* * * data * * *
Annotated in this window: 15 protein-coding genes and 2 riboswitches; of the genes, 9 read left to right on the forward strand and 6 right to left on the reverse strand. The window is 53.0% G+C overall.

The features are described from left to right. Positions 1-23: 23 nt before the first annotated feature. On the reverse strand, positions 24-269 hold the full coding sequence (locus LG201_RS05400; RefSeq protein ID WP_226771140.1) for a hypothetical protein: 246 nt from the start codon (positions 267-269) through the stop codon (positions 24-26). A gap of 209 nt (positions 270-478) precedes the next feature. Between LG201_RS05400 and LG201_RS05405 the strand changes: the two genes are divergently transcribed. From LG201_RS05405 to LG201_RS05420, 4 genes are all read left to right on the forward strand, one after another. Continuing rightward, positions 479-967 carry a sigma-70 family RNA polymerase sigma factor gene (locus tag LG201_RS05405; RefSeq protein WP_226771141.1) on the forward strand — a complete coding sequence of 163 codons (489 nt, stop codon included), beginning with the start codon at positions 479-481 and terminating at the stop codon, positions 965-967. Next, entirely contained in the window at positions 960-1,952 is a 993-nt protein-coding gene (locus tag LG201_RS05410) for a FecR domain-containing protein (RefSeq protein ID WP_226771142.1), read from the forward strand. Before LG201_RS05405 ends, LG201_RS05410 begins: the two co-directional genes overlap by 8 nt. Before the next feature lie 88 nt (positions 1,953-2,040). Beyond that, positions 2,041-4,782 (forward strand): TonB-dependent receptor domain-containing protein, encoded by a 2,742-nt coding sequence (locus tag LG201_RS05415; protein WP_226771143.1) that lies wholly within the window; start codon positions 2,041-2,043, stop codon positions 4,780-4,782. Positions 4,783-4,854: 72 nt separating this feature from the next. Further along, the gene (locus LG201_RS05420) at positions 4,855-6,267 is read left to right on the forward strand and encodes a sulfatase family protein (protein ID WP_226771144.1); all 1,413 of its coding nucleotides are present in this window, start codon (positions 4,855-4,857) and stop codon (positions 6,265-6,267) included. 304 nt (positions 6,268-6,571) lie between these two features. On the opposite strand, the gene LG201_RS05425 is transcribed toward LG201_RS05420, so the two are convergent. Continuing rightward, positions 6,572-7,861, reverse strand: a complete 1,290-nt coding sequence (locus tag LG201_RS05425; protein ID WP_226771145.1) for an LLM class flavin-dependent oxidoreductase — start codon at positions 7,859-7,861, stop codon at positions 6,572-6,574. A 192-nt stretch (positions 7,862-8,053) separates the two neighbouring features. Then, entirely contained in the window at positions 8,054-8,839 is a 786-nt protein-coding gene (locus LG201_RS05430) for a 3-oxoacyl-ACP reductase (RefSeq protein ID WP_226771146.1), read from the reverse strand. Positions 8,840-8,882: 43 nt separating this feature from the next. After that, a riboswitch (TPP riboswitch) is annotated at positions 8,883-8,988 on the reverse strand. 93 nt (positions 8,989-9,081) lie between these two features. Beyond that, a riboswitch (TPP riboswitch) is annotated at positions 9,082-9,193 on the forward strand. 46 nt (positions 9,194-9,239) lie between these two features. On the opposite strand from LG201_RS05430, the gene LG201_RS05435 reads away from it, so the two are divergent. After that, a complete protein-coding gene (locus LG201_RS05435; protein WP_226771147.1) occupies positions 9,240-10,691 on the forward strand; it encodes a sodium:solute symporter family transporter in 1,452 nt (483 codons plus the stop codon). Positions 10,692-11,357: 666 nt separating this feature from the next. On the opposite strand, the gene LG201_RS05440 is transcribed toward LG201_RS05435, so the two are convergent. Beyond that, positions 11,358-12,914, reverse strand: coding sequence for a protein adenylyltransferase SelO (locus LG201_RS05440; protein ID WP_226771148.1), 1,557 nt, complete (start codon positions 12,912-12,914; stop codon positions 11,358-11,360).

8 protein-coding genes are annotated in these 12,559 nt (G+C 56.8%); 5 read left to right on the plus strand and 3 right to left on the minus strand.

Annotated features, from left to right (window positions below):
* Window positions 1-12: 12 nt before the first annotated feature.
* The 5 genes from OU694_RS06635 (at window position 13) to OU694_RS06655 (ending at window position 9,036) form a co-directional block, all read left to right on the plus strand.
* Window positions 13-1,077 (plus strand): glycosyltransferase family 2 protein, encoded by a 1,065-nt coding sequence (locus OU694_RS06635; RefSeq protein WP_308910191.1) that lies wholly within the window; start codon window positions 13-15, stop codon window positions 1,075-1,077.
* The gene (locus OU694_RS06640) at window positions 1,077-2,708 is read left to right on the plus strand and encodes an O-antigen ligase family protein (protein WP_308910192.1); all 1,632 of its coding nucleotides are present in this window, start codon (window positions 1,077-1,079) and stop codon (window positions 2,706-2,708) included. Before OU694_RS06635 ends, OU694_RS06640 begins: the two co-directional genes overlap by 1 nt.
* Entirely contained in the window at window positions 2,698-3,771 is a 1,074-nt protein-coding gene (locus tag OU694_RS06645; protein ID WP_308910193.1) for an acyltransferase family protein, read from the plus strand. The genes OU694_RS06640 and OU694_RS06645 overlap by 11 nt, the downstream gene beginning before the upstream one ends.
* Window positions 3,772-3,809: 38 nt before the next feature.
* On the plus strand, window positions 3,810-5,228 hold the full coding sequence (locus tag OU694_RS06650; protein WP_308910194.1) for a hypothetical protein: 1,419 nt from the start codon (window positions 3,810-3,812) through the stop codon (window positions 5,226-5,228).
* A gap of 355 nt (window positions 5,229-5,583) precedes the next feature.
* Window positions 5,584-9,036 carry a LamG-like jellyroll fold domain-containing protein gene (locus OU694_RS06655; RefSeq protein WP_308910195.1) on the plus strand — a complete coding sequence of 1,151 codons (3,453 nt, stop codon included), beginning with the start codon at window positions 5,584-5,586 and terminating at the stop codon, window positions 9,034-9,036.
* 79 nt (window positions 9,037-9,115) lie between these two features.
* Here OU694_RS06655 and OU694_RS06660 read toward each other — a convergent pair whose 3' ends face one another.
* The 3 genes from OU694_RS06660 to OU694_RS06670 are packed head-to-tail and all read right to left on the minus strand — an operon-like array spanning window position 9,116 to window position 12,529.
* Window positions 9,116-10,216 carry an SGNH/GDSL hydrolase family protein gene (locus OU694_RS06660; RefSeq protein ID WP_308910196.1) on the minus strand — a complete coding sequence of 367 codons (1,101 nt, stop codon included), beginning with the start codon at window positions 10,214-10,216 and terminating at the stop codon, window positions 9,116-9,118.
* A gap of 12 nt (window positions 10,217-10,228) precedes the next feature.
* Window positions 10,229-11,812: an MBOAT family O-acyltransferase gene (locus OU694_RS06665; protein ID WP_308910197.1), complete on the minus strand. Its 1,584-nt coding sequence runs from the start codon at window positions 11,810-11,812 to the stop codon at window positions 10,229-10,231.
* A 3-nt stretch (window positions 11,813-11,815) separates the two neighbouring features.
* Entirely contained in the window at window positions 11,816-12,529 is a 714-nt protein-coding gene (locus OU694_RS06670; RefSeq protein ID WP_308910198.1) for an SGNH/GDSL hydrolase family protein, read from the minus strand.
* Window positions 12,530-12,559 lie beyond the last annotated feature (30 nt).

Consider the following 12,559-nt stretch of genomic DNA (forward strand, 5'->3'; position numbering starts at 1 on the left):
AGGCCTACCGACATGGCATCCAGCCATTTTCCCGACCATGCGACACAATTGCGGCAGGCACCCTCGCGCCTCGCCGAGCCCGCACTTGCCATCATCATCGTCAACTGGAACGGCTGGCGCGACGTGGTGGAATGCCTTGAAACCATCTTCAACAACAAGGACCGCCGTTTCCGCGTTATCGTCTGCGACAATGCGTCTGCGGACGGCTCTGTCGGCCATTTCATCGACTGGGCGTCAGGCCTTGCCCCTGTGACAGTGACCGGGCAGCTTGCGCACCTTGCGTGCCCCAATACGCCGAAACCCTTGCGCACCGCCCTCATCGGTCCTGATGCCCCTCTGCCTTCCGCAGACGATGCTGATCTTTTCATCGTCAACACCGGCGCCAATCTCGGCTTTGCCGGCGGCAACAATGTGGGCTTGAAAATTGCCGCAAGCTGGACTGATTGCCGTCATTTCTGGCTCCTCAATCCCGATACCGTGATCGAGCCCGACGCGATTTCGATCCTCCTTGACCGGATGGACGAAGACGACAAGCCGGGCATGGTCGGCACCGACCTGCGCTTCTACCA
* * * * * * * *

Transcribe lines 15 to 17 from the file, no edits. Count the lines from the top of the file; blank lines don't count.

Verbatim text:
* Here OU694_RS06655 and OU694_RS06660 read toward each other — a convergent pair whose 3' ends face one another.
* The 3 genes from OU694_RS06660 to OU694_RS06670 are packed head-to-tail and all read right to left on the minus strand — an operon-like array spanning window position 9,116 to window position 12,529.
* Window positions 9,116-10,216 carry an SGNH/GDSL hydrolase family protein gene (locus OU694_RS06660; RefSeq protein ID WP_308910196.1) on the minus strand — a complete coding sequence of 367 codons (1,101 nt, stop codon included), beginning with the start codon at window positions 10,214-10,216 and terminating at the stop codon, window positions 9,116-9,118.